A Decrease in Glomerular Endothelial Cells and Endothelial-mesenchymal Transition during Glomerulosclerosis in the Tensin2-deficient Mice (ICGN strain).

Kato T, Mizuno S, Ito A - Acta Histochem Cytochem (2014)

Immunohistochemical images of VE-cadherin at 5 and 20 weeks of age. (A) 5W of heterozygotes, (B) 5W of homozygotes, (C) 20W of heterozygotes, (D) 20W of homozygotes. (E) Quantification of VE-cadherin-positive cells per glomerulus. All data are expressed as mean ± SD (n=6). Statistical analysis: *p < 0.05, ***p < 0.001 as compared with age-matched heterozygous mice. Bars=20 μm.
© Copyright Policy - open-access
Related In: Results  -  Collection

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Figure 2: Immunohistochemical images of VE-cadherin at 5 and 20 weeks of age. (A) 5W of heterozygotes, (B) 5W of homozygotes, (C) 20W of heterozygotes, (D) 20W of homozygotes. (E) Quantification of VE-cadherin-positive cells per glomerulus. All data are expressed as mean ± SD (n=6). Statistical analysis: *p < 0.05, ***p < 0.001 as compared with age-matched heterozygous mice. Bars=20 μm.
Mentions: Several lines of evidence indicate that renal capillary loss is one of the most key events for accelerating CKD. We used VE-cadherin as a histological marker to detect glomerular ECs [31]. Indeed, we confirmed that this marker was localized along the capillary lumen (i.e., inside of synaptopodin-positive podocytic foot process) (not shown), and such a staining pattern was similar to the previous report [31]. In the non-nephrotic (+/nep) mice, the number of glomerular ECs (i.e., VE-cadherin-positive cells) remained unchanged between 5 and 20 weeks after birth (Fig. 2A, C). In contrast, there was a gradual decrease of the glomerular ECs in the nephrotic ICGN (nep/nep) mice (Fig. 2B, D). There was a significant difference in the number of glomerular ECs (5 and 20 weeks of age) between the normal and nephrotic groups (Fig. 2E).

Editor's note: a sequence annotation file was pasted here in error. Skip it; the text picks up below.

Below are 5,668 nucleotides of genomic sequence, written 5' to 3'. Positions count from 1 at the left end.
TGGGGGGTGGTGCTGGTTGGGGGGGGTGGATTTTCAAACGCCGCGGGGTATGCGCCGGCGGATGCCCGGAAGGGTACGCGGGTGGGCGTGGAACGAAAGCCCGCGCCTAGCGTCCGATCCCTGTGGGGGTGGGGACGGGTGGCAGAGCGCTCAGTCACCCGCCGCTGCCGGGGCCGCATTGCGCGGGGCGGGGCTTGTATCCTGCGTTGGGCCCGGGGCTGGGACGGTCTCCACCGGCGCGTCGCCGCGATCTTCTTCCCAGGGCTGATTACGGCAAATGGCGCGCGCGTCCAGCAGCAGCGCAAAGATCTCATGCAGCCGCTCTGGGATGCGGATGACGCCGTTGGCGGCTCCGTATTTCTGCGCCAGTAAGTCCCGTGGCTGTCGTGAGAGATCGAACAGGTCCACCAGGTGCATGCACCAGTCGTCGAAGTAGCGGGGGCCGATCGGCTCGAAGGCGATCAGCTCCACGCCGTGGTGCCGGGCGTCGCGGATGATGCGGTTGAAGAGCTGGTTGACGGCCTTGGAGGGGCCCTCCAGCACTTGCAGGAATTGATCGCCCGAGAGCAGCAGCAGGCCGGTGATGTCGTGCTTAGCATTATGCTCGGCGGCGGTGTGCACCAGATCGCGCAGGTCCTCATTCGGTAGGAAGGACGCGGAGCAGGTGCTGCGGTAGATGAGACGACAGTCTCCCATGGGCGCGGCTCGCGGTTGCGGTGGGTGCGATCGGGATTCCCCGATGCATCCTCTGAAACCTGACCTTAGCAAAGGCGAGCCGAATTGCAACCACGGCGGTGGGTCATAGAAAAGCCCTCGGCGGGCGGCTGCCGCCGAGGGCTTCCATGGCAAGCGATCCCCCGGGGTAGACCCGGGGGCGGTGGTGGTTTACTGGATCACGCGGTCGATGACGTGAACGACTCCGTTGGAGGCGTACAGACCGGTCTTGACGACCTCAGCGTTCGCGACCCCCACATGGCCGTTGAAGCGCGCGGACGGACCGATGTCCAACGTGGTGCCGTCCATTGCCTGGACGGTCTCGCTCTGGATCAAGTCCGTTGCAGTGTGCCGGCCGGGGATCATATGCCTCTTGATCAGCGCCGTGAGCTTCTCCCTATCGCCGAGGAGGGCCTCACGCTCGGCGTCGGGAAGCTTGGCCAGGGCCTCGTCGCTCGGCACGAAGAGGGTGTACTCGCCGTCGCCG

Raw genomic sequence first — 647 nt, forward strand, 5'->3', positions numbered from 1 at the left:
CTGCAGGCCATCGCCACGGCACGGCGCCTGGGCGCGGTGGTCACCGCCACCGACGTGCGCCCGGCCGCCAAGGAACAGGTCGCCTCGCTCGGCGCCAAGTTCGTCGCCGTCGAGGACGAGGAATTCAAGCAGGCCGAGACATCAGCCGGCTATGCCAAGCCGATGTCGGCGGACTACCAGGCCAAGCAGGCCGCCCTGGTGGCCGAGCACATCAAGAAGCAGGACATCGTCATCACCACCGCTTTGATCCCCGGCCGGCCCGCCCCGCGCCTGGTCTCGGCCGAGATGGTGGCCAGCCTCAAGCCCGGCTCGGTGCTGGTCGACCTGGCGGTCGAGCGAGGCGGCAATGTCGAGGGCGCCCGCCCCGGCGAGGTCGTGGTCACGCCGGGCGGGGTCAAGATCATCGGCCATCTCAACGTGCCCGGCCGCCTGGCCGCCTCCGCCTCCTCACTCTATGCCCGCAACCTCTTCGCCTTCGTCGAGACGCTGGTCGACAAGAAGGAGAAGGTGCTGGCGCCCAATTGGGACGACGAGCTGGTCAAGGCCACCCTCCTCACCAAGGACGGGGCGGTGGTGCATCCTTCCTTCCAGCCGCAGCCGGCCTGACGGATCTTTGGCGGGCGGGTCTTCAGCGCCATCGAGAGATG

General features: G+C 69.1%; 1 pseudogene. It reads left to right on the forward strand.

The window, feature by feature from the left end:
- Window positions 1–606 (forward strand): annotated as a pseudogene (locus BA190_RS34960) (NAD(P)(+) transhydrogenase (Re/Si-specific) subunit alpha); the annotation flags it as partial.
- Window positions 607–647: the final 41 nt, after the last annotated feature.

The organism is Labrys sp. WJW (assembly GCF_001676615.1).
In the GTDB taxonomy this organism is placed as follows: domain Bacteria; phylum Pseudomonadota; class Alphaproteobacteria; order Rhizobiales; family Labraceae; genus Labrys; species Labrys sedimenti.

Bottom Line: We previously provided evidence that an apparent decrease in nephrin, caused by tensin2-deficiencient states, leads to podocytopathy, albuminuria and eventually, chronic renal failure.In general, glomerular endothelial cells (ECs) function as a barrier through tight attachment of glomerular basement membrane to podocytes, while decreased ECs can worsen renal failure.Notably, some glomerular ECs showed the positive stainings for both PECAM-1 and α-SMA, suggesting endothelial-to-mesenchymal transition (EndoMT) during progression of glomerular sclerosis.

View Article: PubMed Central - PubMed

Affiliation: Department of Pathology, Faculty of Medicine, Kinki University , Osaka, Japan ; Division of Molecular Regenerative Medicine, Department of Biochemistry, Osaka University Graduate School of Medicine , Osaka, Japan.

ABSTRACT
The ICR-derived glomerulonephritis (ICGN) mouse is a unique model of nephrotic syndrome, and albuminuria becomes evident in a neonatal stage, due to a genetic mutation of tensin2. We previously provided evidence that an apparent decrease in nephrin, caused by tensin2-deficiencient states, leads to podocytopathy, albuminuria and eventually, chronic renal failure. In general, glomerular endothelial cells (ECs) function as a barrier through tight attachment of glomerular basement membrane to podocytes, while decreased ECs can worsen renal failure. Nevertheless, it is still unknown whether glomerular ECs are altered under the tensin-2-deficient states during the manifestation of chronic renal failure. Herein, we examined the changes of glomerular ECs, with focus on the expression of PECAM-1 and VE-cadherin (EC-specific markers), or of α-SMA (myofibroblast marker) in this mouse model by histological methods. Compared with the non-nephrotic (+/nep) mice, the nephrotic (nep/nep) mice exhibited the reduced expression of PECAM-1, or of VE-cadherin, in glomerular area. Notably, some glomerular ECs showed the positive stainings for both PECAM-1 and α-SMA, suggesting endothelial-to-mesenchymal transition (EndoMT) during progression of glomerular sclerosis. This is the first report showing that a decrease in glomerular ECs, at least in part, via EndoMT is involved in tensin2-deficient pathological conditions.

No MeSH data available.


Related in: MedlinePlus